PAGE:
Mukisa Development Group
She has, by and large, had a chequered experience running this business. At the beginning, she was mostly sewing school uniforms for schools. With time, she diversified and starting sewing all sorts of clothes to sell. With orders from schools increasing, and her other clothes (mostly lady's clothes) selling favorably in her shop, Joyce knew that, with determination, she could make headway. The new lease on life in her business was translating into better sales profits. Given her nature, however, she could not rest on her laurels. This is one attribute which has kept her business afloat. Most of her friends say she is never complacent.
Weekly, her business sales revenue totals up to 60,000 Ugandan shillings. This is modest by her standards but she remains upbeat. The economic status quo in the country as of now is adverse and she knows most people are facing it tough. Once the situation improves, she envisages better conditions for her business. For Joyce's group, this is their second loan cycle. Joyce says she is requesting this Kiva loan money to purchase more clothes-making textile materials. With this, she reckons she will be able to make more clothes and school uniforms to sell.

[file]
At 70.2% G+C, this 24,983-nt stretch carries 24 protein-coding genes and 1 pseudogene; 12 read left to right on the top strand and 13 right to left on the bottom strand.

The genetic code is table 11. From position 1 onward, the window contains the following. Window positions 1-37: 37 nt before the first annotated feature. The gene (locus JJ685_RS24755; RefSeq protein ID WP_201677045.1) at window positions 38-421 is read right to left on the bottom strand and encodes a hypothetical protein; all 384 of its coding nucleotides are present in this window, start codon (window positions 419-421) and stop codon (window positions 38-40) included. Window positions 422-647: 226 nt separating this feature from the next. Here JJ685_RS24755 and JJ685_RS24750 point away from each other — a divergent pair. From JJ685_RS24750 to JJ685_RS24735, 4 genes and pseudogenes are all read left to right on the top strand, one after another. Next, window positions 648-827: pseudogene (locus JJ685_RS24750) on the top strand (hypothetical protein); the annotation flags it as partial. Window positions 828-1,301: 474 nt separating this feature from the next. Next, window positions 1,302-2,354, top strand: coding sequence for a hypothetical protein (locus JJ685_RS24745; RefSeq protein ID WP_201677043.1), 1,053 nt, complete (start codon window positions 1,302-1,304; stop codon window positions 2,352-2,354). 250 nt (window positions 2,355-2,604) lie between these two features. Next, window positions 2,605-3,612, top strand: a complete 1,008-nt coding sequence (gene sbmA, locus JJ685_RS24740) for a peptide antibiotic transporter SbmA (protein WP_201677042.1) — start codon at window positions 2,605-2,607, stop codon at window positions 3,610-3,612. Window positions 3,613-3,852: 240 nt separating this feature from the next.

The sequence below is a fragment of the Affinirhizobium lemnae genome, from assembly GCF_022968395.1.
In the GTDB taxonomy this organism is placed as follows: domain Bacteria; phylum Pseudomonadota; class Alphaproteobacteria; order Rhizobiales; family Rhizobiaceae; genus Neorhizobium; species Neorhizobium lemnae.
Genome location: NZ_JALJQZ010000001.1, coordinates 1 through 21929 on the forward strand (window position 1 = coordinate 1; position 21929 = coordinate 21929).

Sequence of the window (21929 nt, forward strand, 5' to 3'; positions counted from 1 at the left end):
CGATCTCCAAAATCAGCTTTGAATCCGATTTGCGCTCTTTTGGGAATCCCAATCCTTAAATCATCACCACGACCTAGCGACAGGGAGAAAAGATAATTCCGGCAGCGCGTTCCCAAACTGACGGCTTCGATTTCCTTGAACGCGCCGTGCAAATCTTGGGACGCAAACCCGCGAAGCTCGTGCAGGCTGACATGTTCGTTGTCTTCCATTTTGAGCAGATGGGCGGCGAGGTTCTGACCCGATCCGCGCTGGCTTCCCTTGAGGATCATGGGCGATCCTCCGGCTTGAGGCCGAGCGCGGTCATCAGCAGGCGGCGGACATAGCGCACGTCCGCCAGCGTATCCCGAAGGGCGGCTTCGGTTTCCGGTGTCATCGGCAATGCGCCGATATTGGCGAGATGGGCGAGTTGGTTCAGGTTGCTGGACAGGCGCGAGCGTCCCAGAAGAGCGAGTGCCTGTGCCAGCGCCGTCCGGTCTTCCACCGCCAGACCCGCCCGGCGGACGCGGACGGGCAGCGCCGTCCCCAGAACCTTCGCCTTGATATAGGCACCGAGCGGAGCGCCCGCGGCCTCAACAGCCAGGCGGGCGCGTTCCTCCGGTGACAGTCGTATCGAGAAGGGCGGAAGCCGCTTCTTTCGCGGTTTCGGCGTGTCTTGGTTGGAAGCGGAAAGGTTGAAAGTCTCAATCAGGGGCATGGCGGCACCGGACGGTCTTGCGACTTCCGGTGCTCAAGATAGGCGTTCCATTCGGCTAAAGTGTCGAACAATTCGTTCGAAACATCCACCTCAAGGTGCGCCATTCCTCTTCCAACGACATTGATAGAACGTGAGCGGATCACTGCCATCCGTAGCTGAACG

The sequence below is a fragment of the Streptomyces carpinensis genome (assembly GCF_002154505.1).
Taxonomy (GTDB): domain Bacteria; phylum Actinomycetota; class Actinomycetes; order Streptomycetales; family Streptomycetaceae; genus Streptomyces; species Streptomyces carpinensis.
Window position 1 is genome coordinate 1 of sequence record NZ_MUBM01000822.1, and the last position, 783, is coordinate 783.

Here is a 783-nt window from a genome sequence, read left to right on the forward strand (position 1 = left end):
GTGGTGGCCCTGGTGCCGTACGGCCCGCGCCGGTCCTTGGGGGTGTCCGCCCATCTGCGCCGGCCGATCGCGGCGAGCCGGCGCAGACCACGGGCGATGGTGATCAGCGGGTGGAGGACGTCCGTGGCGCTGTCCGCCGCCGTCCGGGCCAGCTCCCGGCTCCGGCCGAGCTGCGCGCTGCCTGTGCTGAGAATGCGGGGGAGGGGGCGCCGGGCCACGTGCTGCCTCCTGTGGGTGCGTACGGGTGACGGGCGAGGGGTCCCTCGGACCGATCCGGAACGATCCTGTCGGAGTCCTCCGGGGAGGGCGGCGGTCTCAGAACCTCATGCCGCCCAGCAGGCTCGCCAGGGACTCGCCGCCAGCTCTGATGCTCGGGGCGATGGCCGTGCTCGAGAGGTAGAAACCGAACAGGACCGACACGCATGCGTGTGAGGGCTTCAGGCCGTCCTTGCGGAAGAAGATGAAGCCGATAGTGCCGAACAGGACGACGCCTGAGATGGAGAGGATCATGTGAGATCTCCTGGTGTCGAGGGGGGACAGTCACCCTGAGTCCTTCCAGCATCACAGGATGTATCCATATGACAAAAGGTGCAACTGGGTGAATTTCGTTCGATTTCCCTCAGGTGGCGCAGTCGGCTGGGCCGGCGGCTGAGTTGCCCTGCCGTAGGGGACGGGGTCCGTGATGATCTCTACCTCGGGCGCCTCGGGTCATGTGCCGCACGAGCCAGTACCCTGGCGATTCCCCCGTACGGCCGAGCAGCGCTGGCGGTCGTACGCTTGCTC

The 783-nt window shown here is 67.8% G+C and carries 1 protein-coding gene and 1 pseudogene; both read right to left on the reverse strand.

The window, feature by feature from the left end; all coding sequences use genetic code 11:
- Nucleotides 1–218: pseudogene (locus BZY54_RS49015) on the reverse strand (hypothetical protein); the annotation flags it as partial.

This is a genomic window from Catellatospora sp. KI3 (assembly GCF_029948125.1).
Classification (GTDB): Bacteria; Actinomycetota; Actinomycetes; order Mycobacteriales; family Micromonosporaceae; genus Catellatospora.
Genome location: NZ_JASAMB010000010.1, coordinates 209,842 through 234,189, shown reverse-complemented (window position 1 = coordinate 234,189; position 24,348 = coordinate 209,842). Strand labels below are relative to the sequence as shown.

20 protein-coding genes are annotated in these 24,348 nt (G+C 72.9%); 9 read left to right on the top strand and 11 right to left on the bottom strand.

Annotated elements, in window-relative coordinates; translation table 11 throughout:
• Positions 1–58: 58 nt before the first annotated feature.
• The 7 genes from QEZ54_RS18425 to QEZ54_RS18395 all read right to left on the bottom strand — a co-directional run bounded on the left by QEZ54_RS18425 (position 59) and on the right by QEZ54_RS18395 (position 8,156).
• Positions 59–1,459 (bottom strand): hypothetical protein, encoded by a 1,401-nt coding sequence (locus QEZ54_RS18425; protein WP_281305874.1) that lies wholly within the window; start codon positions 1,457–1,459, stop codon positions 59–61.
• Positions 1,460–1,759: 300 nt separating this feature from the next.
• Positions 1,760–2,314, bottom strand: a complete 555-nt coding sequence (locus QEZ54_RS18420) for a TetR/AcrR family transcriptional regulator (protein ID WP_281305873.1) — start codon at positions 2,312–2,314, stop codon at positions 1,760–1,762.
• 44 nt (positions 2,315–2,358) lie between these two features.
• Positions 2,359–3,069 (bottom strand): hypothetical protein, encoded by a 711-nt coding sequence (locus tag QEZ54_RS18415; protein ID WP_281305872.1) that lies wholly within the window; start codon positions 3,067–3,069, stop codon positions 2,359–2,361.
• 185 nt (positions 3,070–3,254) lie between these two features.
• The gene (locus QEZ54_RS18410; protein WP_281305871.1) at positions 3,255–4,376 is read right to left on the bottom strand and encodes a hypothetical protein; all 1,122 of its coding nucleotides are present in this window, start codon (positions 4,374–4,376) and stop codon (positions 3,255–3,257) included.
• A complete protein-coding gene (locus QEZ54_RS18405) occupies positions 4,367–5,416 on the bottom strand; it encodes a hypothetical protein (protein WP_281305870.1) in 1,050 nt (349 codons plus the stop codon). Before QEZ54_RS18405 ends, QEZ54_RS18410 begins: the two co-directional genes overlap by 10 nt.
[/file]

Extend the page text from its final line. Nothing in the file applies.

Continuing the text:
This is a Group Loan
In a group loan, each member of the group receives an individual loan but is part of a larger group of individuals. The group is there to provide support to the members and to provide a system of peer pressure, but groups may or may not be formally bound by a group guarantee. In cases where there is a group guarantee, members of the group are responsible for paying back the loans of their fellow group members in the case of delinquency or default.
Kiva's Field Partners typically feature one borrower from a group. The loan description, sector, and other attributes for a group loan profile are determined by the featured borrower's loan. The other members of the group are not required to use their loans for the same purpose.
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Success!! The loan was 100% repaid